Technical terms of fugue in music

Voices

In a fugue, “voices” refer to the independent musical lines or parts that present and develop the thematic material. Each voice carries a distinct melodic line and contributes to the contrapuntal texture of the composition. In traditional fugues, the voices can be performed by different instruments or sung by different vocal parts (soprano, alto, tenor, bass), and they interact by imitating and intertwining the main subject.

Subject

The “subject” is the primary musical theme or idea upon which the answer to what is a fugue in music lies. It’s the foundational motif that appears at the beginning of the composition in one voice and serves as the focal point for imitation throughout the piece. The subject is typically memorable and distinctive, recurring in various keys and undergoing transformations while maintaining its core identity.

Answer

The “answer” is the imitation of the subject presented in another voice after its initial appearance.

There are two types of answers: real and tonal. A real answer closely mirrors the intervals and melodic shape of the subject, while a tonal answer maintains the contour but adjusts some intervals to fit the harmony of the new key.

Countersubjects

The “countersubject” is a secondary theme that accompanies the subject and answer throughout the fugue. It contrasts with the main subject, usually appearing simultaneously with the subject in another voice.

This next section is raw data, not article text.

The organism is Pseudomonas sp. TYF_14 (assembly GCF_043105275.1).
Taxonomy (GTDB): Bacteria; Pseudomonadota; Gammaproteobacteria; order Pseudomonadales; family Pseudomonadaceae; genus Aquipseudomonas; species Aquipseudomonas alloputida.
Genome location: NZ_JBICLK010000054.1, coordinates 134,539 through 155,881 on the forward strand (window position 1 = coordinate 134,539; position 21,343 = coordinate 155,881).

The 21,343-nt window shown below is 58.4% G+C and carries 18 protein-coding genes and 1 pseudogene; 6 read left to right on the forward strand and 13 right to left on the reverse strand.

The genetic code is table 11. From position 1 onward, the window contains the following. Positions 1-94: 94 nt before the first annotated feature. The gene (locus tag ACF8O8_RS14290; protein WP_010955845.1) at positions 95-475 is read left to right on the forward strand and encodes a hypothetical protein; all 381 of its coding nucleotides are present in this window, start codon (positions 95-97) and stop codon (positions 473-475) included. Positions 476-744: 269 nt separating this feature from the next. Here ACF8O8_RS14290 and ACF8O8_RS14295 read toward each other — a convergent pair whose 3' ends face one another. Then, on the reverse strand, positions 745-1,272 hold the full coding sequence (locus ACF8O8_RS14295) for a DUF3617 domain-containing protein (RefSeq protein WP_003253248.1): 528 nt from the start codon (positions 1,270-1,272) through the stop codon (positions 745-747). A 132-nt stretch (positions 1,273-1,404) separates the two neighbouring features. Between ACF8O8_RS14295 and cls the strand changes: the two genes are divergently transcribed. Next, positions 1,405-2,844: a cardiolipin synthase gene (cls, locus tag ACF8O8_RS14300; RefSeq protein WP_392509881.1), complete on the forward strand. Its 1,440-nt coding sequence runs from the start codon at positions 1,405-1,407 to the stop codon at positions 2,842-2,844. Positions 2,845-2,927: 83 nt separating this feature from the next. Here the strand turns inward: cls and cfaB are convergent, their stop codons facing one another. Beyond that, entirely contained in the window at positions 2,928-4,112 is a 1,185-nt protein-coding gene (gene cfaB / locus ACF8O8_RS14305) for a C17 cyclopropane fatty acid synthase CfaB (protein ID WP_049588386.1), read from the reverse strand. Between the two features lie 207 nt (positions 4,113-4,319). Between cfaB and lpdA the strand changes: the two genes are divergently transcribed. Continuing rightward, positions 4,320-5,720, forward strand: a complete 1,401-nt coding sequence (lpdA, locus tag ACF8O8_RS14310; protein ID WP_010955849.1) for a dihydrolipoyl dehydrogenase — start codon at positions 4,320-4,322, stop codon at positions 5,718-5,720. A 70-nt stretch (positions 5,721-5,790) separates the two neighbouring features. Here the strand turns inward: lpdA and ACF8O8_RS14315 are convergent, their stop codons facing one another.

The countersubject provides harmonic and rhythmic contrast, serving as a complementary element to the subject and contributing to the intricate interplay between voices in the fugue’s texture.

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Structure of a fugue

Exposition

The exposition is the initial section of a fugue where the main thematic material is introduced. It typically includes the presentation of the subject and, in some cases, the answer. During the exposition, each voice sequentially presents the subject or its answer, establishing the main themes of the fugue. This section ends once all voices have entered with the subject or answer.

Episode

Following the exposition, episodes occur between restatements of the subject or answer. Episodes are transitional passages that provide contrasts or modulation, often exploring harmonic or melodic material derived from the main themes. They serve to modulate between different keys, connect various statements of the subject, and create tension and release within the fugue’s structure.

Development

The development section elaborates and transforms the subject, answer, and related motifs. Composers manipulate these themes by altering their rhythm, texture, intervals, and other musical elements. This section showcases the composer’s creativity in exploring different variations, inversions, and transformations of the initial thematic material.

Final section

The final section of a fugue brings the composition to its resolution. This section often includes a restatement of the subject in the original key (or tonic) and may incorporate elements from the exposition. It serves to bring the fugue to a satisfying conclusion, often emphasizing the main themes and providing a sense of closure to the musical journey established throughout the composition.

Famous fugues and composers

“Toccata and Fugue in D minor” by Johann Sebastian Bach

This iconic composition features a dramatic and virtuosic Toccata followed by a powerful Fugue. The fugue section is known for its intricate counterpoint and majestic themes, showcasing Bach’s mastery of the form. While its exact purpose and date of composition remain debated, it has become one of Bach’s most recognized and celebrated works, often associated with the organ repertoire.

“Grosse Fuge” by Ludwig Van Beethoven